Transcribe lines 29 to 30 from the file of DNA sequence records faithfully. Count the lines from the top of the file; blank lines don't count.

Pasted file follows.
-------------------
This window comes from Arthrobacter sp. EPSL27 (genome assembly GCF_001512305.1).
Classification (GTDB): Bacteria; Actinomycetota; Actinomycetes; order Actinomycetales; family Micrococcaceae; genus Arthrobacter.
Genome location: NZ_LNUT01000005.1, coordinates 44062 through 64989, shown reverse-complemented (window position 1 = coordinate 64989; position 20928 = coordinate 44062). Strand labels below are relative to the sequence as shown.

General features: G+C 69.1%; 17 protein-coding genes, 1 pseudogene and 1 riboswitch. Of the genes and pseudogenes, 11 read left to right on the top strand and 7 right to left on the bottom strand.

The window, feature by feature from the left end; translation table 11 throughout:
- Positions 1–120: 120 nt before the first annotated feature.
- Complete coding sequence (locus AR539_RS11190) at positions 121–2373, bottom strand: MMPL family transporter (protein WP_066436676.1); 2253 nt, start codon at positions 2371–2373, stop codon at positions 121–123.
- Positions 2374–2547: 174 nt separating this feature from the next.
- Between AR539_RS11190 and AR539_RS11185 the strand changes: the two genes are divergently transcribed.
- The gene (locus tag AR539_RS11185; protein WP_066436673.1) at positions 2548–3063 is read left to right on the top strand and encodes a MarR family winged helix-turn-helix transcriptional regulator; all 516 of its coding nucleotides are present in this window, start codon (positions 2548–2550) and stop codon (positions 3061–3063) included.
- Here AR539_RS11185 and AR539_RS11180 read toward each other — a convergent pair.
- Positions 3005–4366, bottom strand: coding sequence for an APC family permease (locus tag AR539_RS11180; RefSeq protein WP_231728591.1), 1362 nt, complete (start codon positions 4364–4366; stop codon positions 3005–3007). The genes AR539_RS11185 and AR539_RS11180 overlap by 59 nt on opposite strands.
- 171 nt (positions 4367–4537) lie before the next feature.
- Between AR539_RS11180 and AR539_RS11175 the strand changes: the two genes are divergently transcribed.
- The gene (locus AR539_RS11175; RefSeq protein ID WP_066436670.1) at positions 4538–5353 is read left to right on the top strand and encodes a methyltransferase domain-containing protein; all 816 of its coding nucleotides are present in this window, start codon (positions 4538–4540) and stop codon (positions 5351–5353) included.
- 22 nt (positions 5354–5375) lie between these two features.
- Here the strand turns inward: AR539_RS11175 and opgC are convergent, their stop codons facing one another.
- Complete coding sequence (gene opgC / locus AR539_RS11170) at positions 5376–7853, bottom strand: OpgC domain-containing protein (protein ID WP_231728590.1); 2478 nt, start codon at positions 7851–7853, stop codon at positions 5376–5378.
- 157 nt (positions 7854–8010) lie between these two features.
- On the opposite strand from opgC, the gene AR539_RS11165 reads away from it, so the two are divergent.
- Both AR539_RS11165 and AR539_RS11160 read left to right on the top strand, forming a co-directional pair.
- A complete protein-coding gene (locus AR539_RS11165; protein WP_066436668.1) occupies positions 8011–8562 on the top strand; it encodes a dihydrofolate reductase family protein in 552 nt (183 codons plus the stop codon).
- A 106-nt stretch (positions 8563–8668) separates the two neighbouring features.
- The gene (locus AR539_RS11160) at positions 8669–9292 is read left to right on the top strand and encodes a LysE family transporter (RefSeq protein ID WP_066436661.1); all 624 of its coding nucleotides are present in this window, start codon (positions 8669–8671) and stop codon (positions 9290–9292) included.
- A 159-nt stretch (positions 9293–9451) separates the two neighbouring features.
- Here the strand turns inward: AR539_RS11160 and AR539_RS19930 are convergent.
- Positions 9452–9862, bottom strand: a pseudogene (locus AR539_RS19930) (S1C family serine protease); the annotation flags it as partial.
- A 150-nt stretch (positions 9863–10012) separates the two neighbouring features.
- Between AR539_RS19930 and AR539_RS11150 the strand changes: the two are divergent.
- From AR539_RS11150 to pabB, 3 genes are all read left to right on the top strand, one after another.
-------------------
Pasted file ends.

- Between AR539_RS19930 and AR539_RS11150 the strand changes: the two are divergent.
- From AR539_RS11150 to pabB, 3 genes are all read left to right on the top strand, one after another.